Guest contributor–Maggie Ward, NDP Drama Teacher
The Ellen Norton Cullen Library Week has been around for as long as I can remember, and since I have been teaching here at NDP for more than 30 years, that’s a very long time!! Years ago Library Week featured prom makeovers, raffles, and guest speakers. More recently, one of my favorite parts of the week is the performance by the Drama Class.
It began with a casual invitation from Ellen Cullen, NDP’s former librarian, who asked me if my students might like to perform in the library during this special week. Since we often work on monologues in class, it seemed like a good idea, and it was! Students had an opportunity to perform pieces that had been honed to a semblance of perfection in class. Prior, we missed the opportunity to collaborate to move a work from concept to fruition, to form a character, and to take the risks involved in live performance with a community of peers.
About six years ago we made the change. The students and I would select a one-act play, cast, and rehearse it during class and then perform it. It has turned out to be a fun and exciting way to introduce students who may not have the time to commit to an after-school production because of spring or fall sports. Better yet, we perform for a “friendly” audience. Our invited audience consists of students who are free during the time period, as well as those classes who have convinced to bring their teachers to bring them to the library for the performance. Who doesn’t enjoy a good comedy instead of having a normal class? This year’s play is Ten Reasons You Should Have Stayed Home Sick Today by E.M. Bell, and the students are eager to perform.
According to a frequently cited study of almost a quarter million students by UCLA’s Graduate School of Education and Dr. James Catterall, students who participate in the arts don’t just do better in school, they perform in areas that drive success outside the classroom. “Children active in the arts demonstrate higher academic performance and standardized test scores. They are more likely to participate in community service and be elected to class office. And they are more inclined to participate in a math and science fairs and be recognized for academic achievement. Those are just some of the concrete findings.” In my experience theater kids are more confident and better prepared to engage in all aspects of presentation, a skill necessary in every class these days.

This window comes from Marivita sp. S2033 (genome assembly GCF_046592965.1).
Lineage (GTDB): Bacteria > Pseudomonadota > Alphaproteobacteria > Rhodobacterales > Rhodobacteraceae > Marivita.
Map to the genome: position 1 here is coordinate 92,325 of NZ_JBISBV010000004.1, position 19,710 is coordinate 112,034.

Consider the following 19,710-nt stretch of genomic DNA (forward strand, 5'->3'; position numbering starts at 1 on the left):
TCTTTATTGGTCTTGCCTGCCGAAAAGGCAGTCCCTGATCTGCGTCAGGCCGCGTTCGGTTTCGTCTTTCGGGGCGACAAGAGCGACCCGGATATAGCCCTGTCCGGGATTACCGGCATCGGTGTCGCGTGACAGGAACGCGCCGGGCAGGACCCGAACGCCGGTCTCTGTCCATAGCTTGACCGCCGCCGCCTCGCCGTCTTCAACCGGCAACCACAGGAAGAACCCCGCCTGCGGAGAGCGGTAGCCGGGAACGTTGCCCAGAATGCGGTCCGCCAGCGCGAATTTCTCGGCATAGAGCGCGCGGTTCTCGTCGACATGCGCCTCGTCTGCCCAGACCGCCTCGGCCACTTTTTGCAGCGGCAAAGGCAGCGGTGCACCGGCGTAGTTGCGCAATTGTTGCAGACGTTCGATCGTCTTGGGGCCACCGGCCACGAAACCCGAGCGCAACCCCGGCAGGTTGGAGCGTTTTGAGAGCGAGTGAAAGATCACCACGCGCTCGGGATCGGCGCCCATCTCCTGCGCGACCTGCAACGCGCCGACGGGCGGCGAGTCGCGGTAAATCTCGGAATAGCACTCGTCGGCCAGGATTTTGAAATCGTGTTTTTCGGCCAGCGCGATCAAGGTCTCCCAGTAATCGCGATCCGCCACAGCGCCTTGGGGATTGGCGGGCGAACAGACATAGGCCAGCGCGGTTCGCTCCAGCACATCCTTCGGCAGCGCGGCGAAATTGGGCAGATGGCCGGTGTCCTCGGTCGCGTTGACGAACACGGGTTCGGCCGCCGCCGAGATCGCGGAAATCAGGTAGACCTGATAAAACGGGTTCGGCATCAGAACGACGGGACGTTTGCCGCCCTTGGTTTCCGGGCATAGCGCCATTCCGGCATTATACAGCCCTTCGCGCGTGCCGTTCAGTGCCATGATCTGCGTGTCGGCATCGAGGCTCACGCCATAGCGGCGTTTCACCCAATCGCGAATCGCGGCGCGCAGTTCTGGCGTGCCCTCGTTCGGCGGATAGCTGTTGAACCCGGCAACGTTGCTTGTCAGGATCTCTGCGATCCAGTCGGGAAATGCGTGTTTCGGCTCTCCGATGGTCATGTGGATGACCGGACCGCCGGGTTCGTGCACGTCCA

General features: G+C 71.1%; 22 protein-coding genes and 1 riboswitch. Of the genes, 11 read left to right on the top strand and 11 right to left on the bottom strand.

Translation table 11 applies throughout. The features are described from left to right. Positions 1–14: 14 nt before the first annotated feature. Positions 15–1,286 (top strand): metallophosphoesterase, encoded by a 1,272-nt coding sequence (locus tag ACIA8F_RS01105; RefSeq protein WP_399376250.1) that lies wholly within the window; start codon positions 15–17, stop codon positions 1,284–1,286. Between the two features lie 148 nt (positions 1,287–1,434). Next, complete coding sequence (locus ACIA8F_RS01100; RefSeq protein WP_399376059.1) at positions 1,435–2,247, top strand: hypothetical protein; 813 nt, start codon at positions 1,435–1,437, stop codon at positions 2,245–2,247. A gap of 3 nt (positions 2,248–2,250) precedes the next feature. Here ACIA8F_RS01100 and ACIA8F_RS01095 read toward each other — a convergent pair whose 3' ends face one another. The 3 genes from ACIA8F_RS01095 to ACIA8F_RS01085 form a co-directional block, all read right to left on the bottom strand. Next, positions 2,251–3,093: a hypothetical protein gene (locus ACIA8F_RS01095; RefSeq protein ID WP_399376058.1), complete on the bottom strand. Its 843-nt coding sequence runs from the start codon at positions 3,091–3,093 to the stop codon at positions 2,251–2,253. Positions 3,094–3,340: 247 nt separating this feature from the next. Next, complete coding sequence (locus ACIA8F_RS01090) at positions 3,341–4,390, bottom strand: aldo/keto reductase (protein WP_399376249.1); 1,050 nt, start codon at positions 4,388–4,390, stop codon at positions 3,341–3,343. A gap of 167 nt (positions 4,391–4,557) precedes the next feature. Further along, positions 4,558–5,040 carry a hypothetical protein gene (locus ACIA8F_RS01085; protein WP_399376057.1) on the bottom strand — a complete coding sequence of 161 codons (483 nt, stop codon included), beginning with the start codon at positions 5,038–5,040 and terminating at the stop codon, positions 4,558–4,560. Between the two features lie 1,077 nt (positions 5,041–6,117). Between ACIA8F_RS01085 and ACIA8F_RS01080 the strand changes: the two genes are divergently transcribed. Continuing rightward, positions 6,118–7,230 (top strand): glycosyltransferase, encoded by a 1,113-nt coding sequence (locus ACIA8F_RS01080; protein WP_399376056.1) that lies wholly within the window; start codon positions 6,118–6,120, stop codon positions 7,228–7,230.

Our faculty has had extensive professional development on what the Common Core calls “21st-Century Skills,” those skills that the very best educational minds believe will be essential to the success of our students in the future. Ironically, they are skills that we have been doing in theater for years. Creativity and innovation, critical thinking and problem solving, collaboration, communication and real-world challenges are woven into the very fabric of any theater experience. Practicing these skills is what we do whenever we move a project from the page to the stage. While these benefits are real and measurable, the very best reason for doing theater is that it is FUN, and the memories that kids make will last for years!
I am proud of the wonderful work that has been done this year in theater at NDP. From the Maryland high school debut of Sister Act in November to our formidable Middle Level production of Peter Pan Jr. in February to our first-ever spring musical, Emma! A Pop Musical before Easter to the work of our theater class this Library Week, NDP theatre students rock! It has been a great pleasure for me and all of your directors to be a part of it! What a great way to celebrate!
Take a look at some of our work…